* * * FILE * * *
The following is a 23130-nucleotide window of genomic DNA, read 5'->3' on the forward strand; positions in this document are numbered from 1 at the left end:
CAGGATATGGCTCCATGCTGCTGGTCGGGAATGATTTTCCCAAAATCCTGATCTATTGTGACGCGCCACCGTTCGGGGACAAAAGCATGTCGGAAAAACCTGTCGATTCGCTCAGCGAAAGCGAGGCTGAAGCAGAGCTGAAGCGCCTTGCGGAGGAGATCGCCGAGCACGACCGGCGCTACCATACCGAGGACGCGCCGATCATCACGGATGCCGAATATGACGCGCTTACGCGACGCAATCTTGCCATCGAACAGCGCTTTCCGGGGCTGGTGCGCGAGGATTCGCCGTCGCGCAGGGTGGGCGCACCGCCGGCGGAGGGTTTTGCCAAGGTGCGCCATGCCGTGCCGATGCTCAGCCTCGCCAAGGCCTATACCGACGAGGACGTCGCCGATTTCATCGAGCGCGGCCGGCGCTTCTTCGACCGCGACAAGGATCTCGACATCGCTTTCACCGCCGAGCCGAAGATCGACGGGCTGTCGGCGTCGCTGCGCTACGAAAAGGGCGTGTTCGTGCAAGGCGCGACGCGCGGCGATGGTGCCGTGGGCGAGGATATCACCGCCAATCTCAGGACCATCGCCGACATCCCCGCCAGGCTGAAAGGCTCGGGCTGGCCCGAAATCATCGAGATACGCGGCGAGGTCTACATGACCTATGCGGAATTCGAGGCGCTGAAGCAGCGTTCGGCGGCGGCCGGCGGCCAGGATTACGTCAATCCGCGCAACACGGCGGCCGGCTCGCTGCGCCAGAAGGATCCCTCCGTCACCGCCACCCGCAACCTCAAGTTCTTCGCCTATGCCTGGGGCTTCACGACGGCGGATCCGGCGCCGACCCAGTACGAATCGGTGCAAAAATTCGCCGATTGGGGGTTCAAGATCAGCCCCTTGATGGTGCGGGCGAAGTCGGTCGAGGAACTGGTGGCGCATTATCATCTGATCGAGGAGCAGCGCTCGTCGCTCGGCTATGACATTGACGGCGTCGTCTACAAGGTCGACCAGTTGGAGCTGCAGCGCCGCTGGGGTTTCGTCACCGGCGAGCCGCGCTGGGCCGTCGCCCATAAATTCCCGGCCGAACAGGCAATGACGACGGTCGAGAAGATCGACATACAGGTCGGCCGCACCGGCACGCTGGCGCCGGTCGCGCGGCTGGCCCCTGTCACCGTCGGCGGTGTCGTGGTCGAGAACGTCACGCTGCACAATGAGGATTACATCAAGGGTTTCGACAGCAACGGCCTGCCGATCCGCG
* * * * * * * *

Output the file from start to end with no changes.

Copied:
The following is a 23130-nucleotide window of genomic DNA, read 5'->3' on the forward strand; positions in this document are numbered from 1 at the left end:
CAGGATATGGCTCCATGCTGCTGGTCGGGAATGATTTTCCCAAAATCCTGATCTATTGTGACGCGCCACCGTTCGGGGACAAAAGCATGTCGGAAAAACCTGTCGATTCGCTCAGCGAAAGCGAGGCTGAAGCAGAGCTGAAGCGCCTTGCGGAGGAGATCGCCGAGCACGACCGGCGCTACCATACCGAGGACGCGCCGATCATCACGGATGCCGAATATGACGCGCTTACGCGACGCAATCTTGCCATCGAACAGCGCTTTCCGGGGCTGGTGCGCGAGGATTCGCCGTCGCGCAGGGTGGGCGCACCGCCGGCGGAGGGTTTTGCCAAGGTGCGCCATGCCGTGCCGATGCTCAGCCTCGCCAAGGCCTATACCGACGAGGACGTCGCCGATTTCATCGAGCGCGGCCGGCGCTTCTTCGACCGCGACAAGGATCTCGACATCGCTTTCACCGCCGAGCCGAAGATCGACGGGCTGTCGGCGTCGCTGCGCTACGAAAAGGGCGTGTTCGTGCAAGGCGCGACGCGCGGCGATGGTGCCGTGGGCGAGGATATCACCGCCAATCTCAGGACCATCGCCGACATCCCCGCCAGGCTGAAAGGCTCGGGCTGGCCCGAAATCATCGAGATACGCGGCGAGGTCTACATGACCTATGCGGAATTCGAGGCGCTGAAGCAGCGTTCGGCGGCGGCCGGCGGCCAGGATTACGTCAATCCGCGCAACACGGCGGCCGGCTCGCTGCGCCAGAAGGATCCCTCCGTCACCGCCACCCGCAACCTCAAGTTCTTCGCCTATGCCTGGGGCTTCACGACGGCGGATCCGGCGCCGACCCAGTACGAATCGGTGCAAAAATTCGCCGATTGGGGGTTCAAGATCAGCCCCTTGATGGTGCGGGCGAAGTCGGTCGAGGAACTGGTGGCGCATTATCATCTGATCGAGGAGCAGCGCTCGTCGCTCGGCTATGACATTGACGGCGTCGTCTACAAGGTCGACCAGTTGGAGCTGCAGCGCCGCTGGGGTTTCGTCACCGGCGAGCCGCGCTGGGCCGTCGCCCATAAATTCCCGGCCGAACAGGCAATGACGACGGTCGAGAAGATCGACATACAGGTCGGCCGCACCGGCACGCTGGCGCCGGTCGCGCGGCTGGCCCCTGTCACCGTCGGCGGTGTCGTGGTCGAGAACGTCACGCTGCACAATGAGGATTACATCAAGGGTTTCGACAGCAACGGCCTGCCGATCCGCG